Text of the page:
Please feel free to comment on any of the posts on Infolific. I welcome all comments and I'll do my best to answer any questions you pose. When I don't know the answer to something, I'll let you know. It's not my desire to trick you or to impress you. I just hope we can help.
This is where I post many of my thoughts and opinions about technology including what's going on with search engines; WordPress as a blogging and CMS platform; and useful software I've come across. Sprinkled in among all of this you'll find posts about social media and paid search both of which I dabble in both professionally and as a hobby.
In 2009 I spoke at SES Toronto on the new relevancy factors that search engineers are and will be looking at. There are a few write-ups of my presentation:
- Signals: What Relevancy Indicators are Search Engineers Watching for Today? SES Toronto Day 1 by Paul Teitelman of Search Engine People
- Are You Using Your Signals? They're What Search Engines are Looking For. by Paul Marek of Tech Vibes
- SES Toronto - Day 1 - SEO University by Evan Carmichael
In 2010 some of my thoughts on project management appeared in PM Network magazine.
In 2011 I returned to SES Toronto and presented on Competitive Analysis. This session was actually a variation of a lengthier and more detailed webinar I did for ClickZ titled Deconstructing Your Competitors' SEO Program. I also published an article on SEO tools in Search Marketing Standard Magazine
Other places on the web where you can find me: Google Profile, LinkedIn, Twitter.
I was born in the prairies of Canada and grew up knowing I wanted to explore the rest of the country. My travels truly began when I headed off to the University of Toronto which gave me regular excuses to drive across the country and explore. Throughout those trips I collected stories from others and wrote some of my own. I'm sharing both here.
If you dig around a bit you'll find destinations I'm sure you haven't heard about before. I like to highlight these destinations because they're unique and, well, you can learn about the more popular destinations anywhere. I hope I end up inspiring your sense of adventure!
My parents weren't too keen on me having the sorts of pets that would run around the house. I ended up having pets like hamsters and gerbils, but my favorite were freshwater fish. Actually, I had just as strong an interest in freshwater plants as I did fish.
At first my interest was typical of a child's. But over the years I began to explore ways to optimize the freshwater environment to grow plants faster and bigger. I constructed a CO2 injection system at one point that worked amazingly.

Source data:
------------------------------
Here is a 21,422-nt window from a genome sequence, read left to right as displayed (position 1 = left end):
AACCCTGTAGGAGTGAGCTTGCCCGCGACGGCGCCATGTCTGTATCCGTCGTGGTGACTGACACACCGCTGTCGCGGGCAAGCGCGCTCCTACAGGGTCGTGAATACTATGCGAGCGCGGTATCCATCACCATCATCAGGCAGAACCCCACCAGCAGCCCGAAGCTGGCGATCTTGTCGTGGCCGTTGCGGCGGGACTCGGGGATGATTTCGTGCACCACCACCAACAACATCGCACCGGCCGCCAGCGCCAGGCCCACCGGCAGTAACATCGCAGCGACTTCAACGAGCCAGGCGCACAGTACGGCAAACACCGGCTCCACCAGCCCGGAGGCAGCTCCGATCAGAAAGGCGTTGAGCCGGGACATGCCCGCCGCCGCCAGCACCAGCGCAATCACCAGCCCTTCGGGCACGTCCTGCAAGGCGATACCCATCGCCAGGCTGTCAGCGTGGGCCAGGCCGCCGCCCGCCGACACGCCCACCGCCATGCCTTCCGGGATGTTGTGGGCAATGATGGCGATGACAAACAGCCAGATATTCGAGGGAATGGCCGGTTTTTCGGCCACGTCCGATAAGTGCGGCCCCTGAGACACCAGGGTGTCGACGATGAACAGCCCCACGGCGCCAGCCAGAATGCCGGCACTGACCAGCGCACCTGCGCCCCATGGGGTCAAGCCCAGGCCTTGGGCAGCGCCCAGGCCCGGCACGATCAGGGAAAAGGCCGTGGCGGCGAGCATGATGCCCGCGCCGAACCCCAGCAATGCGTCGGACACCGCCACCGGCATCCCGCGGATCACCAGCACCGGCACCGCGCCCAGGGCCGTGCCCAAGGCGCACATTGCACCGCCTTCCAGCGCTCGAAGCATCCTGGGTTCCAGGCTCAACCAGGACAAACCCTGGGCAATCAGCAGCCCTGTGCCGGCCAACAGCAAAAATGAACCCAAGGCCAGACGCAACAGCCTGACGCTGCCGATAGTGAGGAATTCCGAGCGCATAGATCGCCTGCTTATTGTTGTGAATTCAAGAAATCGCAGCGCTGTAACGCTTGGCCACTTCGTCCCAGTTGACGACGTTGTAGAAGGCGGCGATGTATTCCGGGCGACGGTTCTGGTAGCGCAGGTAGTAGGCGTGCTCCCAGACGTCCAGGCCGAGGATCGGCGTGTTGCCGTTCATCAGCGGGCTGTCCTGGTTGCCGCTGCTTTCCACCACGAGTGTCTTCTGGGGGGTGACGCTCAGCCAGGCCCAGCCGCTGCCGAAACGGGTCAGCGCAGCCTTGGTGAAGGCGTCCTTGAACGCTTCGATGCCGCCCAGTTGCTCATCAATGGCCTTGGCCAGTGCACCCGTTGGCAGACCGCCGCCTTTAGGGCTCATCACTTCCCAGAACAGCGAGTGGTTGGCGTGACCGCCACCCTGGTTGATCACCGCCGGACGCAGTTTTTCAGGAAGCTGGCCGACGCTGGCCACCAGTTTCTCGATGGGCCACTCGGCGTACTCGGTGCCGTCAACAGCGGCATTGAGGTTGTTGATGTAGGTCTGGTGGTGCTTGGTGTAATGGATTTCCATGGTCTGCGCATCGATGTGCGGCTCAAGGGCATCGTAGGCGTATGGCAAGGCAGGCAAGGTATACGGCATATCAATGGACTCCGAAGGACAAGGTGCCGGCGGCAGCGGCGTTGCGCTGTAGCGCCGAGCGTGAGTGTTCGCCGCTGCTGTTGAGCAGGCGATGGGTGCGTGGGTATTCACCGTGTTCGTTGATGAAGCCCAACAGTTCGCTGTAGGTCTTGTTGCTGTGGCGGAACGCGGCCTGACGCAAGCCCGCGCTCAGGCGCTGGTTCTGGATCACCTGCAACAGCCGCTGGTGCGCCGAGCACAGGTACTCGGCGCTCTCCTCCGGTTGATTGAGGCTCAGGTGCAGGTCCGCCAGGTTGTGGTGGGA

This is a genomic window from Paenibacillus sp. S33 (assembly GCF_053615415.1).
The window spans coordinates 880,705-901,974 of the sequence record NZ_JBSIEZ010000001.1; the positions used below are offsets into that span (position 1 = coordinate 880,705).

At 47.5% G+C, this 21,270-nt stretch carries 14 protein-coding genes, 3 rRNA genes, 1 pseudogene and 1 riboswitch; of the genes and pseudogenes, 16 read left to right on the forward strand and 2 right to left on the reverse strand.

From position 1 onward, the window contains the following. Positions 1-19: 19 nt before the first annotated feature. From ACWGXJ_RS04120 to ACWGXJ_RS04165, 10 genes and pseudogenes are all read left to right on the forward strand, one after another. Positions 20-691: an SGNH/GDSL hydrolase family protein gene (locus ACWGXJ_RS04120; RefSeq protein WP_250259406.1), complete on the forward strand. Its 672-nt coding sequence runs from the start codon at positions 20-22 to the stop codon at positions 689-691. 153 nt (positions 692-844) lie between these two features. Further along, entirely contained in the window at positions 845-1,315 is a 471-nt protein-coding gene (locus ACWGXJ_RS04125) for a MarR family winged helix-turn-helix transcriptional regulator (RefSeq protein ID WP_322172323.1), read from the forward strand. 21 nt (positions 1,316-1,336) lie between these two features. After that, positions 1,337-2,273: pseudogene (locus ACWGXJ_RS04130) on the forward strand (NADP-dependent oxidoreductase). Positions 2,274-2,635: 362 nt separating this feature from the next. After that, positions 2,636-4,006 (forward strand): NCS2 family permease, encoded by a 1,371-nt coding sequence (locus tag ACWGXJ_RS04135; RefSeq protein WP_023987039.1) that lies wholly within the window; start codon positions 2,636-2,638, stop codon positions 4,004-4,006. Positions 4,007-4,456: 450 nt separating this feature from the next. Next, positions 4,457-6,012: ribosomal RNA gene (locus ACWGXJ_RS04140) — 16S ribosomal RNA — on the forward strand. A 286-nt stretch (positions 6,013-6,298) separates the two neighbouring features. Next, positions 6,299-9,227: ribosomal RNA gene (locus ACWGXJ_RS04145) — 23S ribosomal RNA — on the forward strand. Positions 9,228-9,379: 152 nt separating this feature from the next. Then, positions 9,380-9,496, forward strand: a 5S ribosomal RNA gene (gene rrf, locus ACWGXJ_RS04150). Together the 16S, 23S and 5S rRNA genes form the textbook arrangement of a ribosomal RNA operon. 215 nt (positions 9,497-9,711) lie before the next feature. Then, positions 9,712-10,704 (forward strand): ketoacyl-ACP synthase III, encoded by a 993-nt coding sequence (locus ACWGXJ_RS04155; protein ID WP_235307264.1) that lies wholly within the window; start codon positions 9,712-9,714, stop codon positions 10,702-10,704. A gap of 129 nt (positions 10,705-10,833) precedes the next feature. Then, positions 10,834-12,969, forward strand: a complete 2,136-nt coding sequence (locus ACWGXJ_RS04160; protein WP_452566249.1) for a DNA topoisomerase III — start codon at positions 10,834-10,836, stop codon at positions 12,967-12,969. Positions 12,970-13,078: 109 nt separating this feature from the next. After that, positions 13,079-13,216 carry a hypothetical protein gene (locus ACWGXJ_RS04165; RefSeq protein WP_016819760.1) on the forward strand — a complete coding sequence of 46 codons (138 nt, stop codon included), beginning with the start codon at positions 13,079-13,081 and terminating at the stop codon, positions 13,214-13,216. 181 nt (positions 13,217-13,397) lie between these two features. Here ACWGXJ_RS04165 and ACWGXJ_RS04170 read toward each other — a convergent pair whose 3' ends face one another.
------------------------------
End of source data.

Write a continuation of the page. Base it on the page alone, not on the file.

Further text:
I've got a little less time these days to devote to the care of my aquariums, but they remain my number #1 hobby.
As a youngster I started working as a lifeguard during the summers. From there I developed a strong interest in lifeguarding and teaching first aid, which then led to becoming a certified instructor and examiner with the Canadian Red Cross and the Canadian Lifesaving Society.
After graduating from York University, with a B.A. in Kinesiology, I took a position with the Canadian Red Cross in Toronto as their Safety Services manager. After a few years I started a first aid and CPR training company, offering courses throughout the greater Toronto area.
Because I wanted to share all that I've learned, I decided to write a first aid manual. Be sure to check it out!
Consultants get a bad rap second only to lawyers. Some of it is justified because realistically anyone can call themselves a consultant. But I've spent years doing the best work I can for my clients. I also like to share my experiences and views and I invite you comment on anything that I write.
Like many saltwater aquarium enthusiasts I started in the world of freshwater. But I always had a fascination with more colorful and seemingly more varied creatures you could only get with a saltwater aquarium.
And so after saving up enough money I took the plunge. Things didn't go so well at the start and I had problems establishing and maintaining the right chemical balance of the water. Still, the learning process was fun and I'm glad I did it.
I'm better with such things now and I'm looking forward to sharing with you some of things I learned along the way.